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Posted on Jun 13, 2012 - 06:00 AM | Financial Aid | Comments (0)

Last week, the White House and college presidents finally agreed on a proposal President Obama put forth last February – to create a student “shopping sheet” that will make financial aid offers easier to understand.
The problem is that it really doesn’t make college any more affordable. It just lets you realize how deep in debt you’re going to be.
How the Shopping Sheet Works
The shopping sheet goes into effect next spring for the 2013-14 school year. Its provisions mandate that colleges:
·        Use standardized financial aid terms.
·        Clearly state a student’s total cost of college after grants and scholarships are awarded.
·        Provide an estimate of a student’s monthly loan payments after graduation.
Problems with the Student Shopping Sheet
  1. No college-cost estimate. It might explain your net cost before you accept a college’s financial aid offer, but it doesn’t help you know if you can afford the college before you apply. You could invest tremendous effort into impressing a college only to find you still can’t pay for it. Get accurate college cost estimates before you apply.
  2. No financial aid plan. Knowing what you’re likely to pay in student loans every month isn’t the same as reducing or eliminating them. That takes careful planning. You must maximize your need-based and merit-based aid in order to reduce your dependency on student loans.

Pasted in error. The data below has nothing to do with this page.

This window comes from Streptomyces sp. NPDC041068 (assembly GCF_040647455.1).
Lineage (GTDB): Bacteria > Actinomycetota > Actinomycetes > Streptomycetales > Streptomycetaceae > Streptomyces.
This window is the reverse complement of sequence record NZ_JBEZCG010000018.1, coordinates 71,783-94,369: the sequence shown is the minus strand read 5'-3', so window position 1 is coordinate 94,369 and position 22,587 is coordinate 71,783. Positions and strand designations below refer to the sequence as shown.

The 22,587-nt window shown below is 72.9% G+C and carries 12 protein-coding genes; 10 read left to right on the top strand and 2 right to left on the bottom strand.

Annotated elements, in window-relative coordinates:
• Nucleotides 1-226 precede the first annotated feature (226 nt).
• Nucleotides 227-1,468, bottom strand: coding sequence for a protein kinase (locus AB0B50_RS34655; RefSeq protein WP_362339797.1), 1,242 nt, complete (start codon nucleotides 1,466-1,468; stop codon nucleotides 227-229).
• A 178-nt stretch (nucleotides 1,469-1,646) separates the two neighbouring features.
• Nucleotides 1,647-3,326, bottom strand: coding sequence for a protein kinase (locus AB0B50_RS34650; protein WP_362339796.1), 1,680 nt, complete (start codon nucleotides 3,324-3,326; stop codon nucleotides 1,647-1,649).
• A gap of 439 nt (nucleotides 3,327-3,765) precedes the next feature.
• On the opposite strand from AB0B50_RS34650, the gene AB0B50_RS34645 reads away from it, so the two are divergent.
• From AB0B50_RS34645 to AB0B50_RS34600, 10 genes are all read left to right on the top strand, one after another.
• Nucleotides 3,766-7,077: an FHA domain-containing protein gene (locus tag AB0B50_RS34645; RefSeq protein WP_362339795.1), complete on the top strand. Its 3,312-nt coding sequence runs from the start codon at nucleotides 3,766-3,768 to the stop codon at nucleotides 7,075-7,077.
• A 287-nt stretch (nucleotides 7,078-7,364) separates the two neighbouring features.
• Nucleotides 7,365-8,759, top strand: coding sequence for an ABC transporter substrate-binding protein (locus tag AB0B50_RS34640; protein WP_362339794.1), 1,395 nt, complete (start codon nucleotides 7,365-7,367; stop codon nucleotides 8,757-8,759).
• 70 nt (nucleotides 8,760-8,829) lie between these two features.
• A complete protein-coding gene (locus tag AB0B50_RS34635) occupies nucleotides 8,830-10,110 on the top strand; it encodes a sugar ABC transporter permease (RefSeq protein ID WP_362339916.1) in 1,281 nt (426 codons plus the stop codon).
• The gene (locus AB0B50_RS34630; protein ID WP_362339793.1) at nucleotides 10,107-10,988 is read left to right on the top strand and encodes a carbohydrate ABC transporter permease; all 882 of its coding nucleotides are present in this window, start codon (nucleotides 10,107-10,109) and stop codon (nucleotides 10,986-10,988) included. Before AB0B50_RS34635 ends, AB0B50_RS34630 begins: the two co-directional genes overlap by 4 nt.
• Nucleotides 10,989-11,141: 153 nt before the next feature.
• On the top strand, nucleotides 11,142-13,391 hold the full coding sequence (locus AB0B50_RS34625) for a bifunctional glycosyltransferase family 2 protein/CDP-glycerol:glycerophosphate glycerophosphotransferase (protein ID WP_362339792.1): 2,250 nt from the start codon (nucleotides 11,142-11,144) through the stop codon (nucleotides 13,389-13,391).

3. Standardized terms aren’t all you need to know. Even standardized terms on the shopping sheet don’t mean you won’t encounter unfamiliar terms or phrases while talking with admissions or financial aid officers. There are dozens of buzzwords used in this process that won’t appear on the shopping sheet, but you’ll still need to know them.
  4. Doesn’t change gapping. The average student owes $12,000 after financial aid is awarded. The shopping sheet may clearly delineate what you owe in addition to your expected family contribution (EFC), but it doesn’t end the common practice of “gapping.” Not by a long shot. To get more aid, you might need to conduct a proper appeal.
  5. Doesn’t create an appeals letter. Understanding your offer is not the same as appealing for more financial aid or building a case to defend your position. The shopping sheet merely provides a conclusion without improving your financial position.
Student Debt Remains
Ultimately, the shopping sheet clears up the small print on your financial aid offers, but does little to deter students from taking on huge debts. After all, students knew they were taking out sizable loans when they signed the paperwork. They just didn’t understand how big they were or how difficult they would be to pay off. The best way to reduce student loan debt isn’t to point how much they’ll owe just weeks or months before they need the money, it’s to reduce or eliminate their need for student loans in the first place.
And that’s done by increasing your need-based and merit-based aid.
The shopping sheet is a step in the right direction, but so much more needs to be done to lower student debt. Families need to map out a plan to maximize their aid. The shopping sheet just doesn’t do that. It’s a Band-Aid on a gaping wound.
Visit our Financial Aid page to see how RSC can improve your financial aid picture!


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